NICE, France -- TM Forum Live -- The TM Forum is launching a new software app that will allow telcos to monitor their progress on digital transformation amid concern that some departments are being left behind or transforming in the wrong way.
The digital maturity model, as the app is called, allows users to rank their performance across a range of criteria. The resulting data can be analyzed and measured against industry best practice, or used to set targets and ensure that different parts of the business are in harmony.
Unveiled at this week's TM Forum Live conference in Nice, the app has already been endorsed by a number of big-name service providers, including BT Group plc (NYSE: BT; London: BTA), China Mobile Ltd. (NYSE: CHL), China Telecom Corp. Ltd. (NYSE: CHA), China Unicom Ltd. (NYSE: CHU), Orange (NYSE: FTE), PCCW Ltd. (NYSE: PCW; Hong Kong: 0008) and Vodafone Group plc (NYSE: VOD).
Nik Willetts, the CEO of the TM Forum , said that operators would start using the model later this month.
"We kept hearing from operators that they were running into organizational and cultural challenges and that the broader business wasn't really transforming," Willetts told Light Reading when explaining what motivated his association to begin developing the app. "There are lots of opportunities associated with services beyond connectivity, but transformation efforts are often siloed and lack clear measurement or destination."
The TM Forum says that in a recent survey it carried out some 54% of respondents admitted that previous transformation efforts had been unsuccessful. Willetts believes that failure typically happens because of a "disconnect" between senior managers and the perceptions and experiences of lower-level staff -- an issue the app could help to address.
In developing the model, the TM Forum appears to have examined best practices across a range of organizations, including operators as well as consulting firms and big software houses.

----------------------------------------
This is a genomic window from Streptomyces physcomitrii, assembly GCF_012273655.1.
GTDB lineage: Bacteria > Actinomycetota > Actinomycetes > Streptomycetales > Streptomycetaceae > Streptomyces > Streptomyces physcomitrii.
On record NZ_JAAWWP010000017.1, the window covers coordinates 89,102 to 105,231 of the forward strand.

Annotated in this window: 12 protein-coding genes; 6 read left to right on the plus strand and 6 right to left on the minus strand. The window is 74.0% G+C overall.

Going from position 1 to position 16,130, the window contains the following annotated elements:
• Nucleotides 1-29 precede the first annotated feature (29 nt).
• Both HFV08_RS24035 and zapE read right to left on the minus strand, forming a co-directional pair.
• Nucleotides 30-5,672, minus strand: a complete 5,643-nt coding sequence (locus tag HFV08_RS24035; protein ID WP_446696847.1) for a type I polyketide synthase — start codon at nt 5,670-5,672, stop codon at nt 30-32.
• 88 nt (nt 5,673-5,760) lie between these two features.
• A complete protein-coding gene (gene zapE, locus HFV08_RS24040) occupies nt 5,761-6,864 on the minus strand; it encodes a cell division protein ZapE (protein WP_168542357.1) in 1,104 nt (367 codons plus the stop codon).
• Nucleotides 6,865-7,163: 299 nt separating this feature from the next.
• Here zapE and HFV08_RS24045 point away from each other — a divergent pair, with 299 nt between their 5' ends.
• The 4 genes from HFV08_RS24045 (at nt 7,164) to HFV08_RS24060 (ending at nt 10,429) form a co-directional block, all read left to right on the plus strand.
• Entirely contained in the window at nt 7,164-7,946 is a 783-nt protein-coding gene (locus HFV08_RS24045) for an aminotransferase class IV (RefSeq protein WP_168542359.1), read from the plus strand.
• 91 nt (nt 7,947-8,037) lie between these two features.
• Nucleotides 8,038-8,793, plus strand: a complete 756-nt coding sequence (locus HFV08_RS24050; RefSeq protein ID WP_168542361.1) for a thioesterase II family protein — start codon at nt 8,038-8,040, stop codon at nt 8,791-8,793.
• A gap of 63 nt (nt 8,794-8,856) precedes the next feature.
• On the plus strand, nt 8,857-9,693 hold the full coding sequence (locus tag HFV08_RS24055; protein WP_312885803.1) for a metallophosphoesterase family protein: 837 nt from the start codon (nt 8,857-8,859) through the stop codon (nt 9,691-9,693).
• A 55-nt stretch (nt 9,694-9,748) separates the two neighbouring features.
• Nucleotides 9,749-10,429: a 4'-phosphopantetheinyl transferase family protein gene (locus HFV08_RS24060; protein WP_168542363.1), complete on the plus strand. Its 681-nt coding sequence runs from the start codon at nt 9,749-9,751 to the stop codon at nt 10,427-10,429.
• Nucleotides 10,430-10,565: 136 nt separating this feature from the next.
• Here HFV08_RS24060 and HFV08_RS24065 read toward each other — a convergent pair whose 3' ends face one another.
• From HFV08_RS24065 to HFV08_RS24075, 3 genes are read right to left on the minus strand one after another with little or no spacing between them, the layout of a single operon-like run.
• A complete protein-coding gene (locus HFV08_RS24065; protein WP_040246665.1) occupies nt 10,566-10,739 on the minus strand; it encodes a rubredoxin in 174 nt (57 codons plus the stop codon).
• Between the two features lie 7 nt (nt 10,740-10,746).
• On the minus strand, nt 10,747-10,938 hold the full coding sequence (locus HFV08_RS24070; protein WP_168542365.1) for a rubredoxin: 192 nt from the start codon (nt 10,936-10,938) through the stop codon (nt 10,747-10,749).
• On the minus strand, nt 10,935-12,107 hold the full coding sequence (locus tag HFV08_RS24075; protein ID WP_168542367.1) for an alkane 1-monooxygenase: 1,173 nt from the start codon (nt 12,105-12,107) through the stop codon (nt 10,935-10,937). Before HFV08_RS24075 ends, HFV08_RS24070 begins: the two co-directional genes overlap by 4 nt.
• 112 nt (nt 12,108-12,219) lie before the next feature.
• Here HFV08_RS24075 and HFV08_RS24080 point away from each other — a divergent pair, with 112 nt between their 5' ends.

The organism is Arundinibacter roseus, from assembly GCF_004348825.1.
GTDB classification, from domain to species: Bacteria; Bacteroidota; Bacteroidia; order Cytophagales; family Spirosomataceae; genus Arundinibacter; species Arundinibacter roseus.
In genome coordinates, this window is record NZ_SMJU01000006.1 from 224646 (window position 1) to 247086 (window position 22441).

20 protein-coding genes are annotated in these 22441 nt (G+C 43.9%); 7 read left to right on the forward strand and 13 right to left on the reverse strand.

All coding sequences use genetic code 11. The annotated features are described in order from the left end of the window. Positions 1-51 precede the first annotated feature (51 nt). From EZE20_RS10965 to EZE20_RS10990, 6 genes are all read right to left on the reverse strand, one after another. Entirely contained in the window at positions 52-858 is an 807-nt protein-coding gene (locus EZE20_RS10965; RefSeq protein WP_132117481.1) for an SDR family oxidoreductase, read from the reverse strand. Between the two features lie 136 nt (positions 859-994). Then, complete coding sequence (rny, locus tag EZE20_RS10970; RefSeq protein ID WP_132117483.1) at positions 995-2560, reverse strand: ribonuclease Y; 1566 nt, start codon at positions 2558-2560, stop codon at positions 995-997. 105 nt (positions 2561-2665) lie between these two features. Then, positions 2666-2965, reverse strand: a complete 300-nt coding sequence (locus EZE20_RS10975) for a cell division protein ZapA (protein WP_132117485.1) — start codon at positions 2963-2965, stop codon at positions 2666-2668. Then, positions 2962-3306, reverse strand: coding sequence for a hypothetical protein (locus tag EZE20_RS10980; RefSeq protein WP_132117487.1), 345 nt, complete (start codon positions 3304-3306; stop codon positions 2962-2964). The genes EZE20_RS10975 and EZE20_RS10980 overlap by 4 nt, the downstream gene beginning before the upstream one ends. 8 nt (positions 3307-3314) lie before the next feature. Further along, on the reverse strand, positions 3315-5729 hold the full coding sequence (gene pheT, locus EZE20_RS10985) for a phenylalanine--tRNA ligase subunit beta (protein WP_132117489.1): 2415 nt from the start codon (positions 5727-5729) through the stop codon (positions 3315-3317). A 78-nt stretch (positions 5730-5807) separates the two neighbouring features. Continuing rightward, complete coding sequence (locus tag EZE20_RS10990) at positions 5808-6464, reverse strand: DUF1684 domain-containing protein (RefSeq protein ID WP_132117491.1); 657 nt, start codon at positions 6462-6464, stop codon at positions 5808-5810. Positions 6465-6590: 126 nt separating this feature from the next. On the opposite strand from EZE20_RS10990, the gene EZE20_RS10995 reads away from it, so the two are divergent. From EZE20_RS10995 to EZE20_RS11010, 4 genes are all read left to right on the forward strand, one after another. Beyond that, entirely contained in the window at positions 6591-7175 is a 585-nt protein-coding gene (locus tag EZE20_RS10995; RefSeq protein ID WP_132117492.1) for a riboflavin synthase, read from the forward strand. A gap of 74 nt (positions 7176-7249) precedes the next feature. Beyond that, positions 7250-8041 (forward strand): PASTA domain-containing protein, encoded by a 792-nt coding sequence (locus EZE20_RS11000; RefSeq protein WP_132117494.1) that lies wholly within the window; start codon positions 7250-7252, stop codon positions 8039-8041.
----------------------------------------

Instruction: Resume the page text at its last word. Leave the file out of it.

The app comprises a total of 175 different measures based around five broad categories: customer; strategy; technology; operations; and culture, people and organization.
"In practice it means you are looking to survey a good proportion of [staff in] each department, with perhaps 5% to 10% using the app to answer relevant questions about their area and everyone answering questions about culture," says Willetts. "Then you bring different leaders together and try to understand why there are differences of opinion, and from there you can look at where you need to invest to produce change."
Willetts also provided an update on the TM Forum's Open APIs initiative, aimed at creating a set of common, "catalog-based" components that operators can easily reuse as they develop their service and IT platforms. (See 9 Global Telcos Back Open APIs Scheme.)
A total of 26 different organizations are now committed to the "API manifesto," says Willetts, including the nine big operator groups that signed up to the initiative at last year's TM Forum Live event.
"APIs are live in 14 different markets with service providers and by the end of the year we expect that to be up to just shy of 30," says Willetts.
With the number of APIs rising from 18 to 31 in the last year, Willetts says the next step will be to see how APIs can be used to create new service and revenue opportunities.
Among other things, the TM Forum is holding an "enterprise hack" session here in Nice. That will see developers from a variety of different companies using APIs in network slicing and 5G scenarios.
Willetts also says that several of the operator groups involved with the initiative are using APIs to roll out offerings across their various subsidiaries.
The emergence of new associations addressing open source and software challenges has raised questions about the relevance of the TM Forum, especially as operators look at replacing their traditional OSS and BSS with modern digital technologies.
But Willetts insists the TM Forum still has a clear role to play and continues to attract interest. "Our point of view has been to welcome and work with new organizations, especially around open source, and we can provide a lot of the common language as well as the collaborative vehicle," he says.
"We're not a standards body but at the intersection between business and technology and I think that's needed now more than ever as complexity grows," Willetts added. "When we talk about these different models, there is a need for a common point of reference."
— Iain Morris, , News Editor, Light Reading